Matthew mentions two blind men, while Mark and Luke describe one, probably the more conspicuous one (Bartimaeus). Jesus heals them. There seems to be a discrepancy as to the place of healing (“As He went out from Jericho,” and “as He drew nigh unto Jericho”). This is best explained by the recent suggestion that the healing occurred after He left the old Jericho, and as He was approaching the new Jericho, which Herod the Great had built at some distance away.
Jesus has healed several blind beggars while passing through Jericho, and the men were determined to attract the attention of Jesus, so they called out loud to Him by His title, “Son of David.” Jesus called the men to Him, and clearly saw their need, so He asked them what they wanted. He wanted them to decide their own faith boldly to strengthen it. In response to their faith, Jesus healed them.
Zacchaeus was the chief tax collector of Jericho and he was a wealthy man. He wanted to see Jesus and Jesus wanted to talk to him; therefore, Jesus went to his house, even though the locals didn’t like it. The outcome of His visit with Zacchaeus was that he repented and believed on Christ Jesus.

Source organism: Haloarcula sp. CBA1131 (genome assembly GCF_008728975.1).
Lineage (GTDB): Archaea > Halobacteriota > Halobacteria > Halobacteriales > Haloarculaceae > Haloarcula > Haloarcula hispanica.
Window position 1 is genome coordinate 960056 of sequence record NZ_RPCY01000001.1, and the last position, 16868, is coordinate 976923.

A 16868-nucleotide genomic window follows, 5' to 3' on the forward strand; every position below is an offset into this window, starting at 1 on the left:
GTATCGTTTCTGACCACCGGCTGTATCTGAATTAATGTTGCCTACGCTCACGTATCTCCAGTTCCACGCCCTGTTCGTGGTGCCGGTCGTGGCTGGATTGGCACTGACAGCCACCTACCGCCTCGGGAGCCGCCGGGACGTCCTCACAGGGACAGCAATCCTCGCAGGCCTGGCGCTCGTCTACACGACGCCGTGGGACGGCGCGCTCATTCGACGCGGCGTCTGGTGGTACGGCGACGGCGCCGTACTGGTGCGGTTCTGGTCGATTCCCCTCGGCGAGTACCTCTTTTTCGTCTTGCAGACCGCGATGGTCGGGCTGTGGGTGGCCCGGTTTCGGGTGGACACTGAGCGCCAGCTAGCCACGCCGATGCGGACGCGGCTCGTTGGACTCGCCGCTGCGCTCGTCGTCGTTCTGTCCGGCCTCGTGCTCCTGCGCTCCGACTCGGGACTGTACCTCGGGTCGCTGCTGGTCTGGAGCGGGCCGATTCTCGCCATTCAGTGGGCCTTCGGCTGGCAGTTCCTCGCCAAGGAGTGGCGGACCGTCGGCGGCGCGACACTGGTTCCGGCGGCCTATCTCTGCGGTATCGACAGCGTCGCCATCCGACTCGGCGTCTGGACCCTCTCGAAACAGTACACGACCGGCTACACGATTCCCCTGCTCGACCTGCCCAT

To show his repentance as sincere, Zacchaeus repaid those he had cheated and gave freely to those he had not cheated. Because he was so despised by fellow Jews, he was not worthy to be called a “son of Abraham.” However, that was not a reason for him to be excluded from Salvation, as sinners such as this were just the people that Jesus came to save. Once he was saved, he was a true “son of Abraham.”
What can we learn from this?
Those who sincerely desire Christ will break through opposition, including persecutions, to see Him in His Glory and accept His Grace! Christ comes to us and opens our heart so that we may receive Him more! Let’s always receive Him joyfully and help others do the same!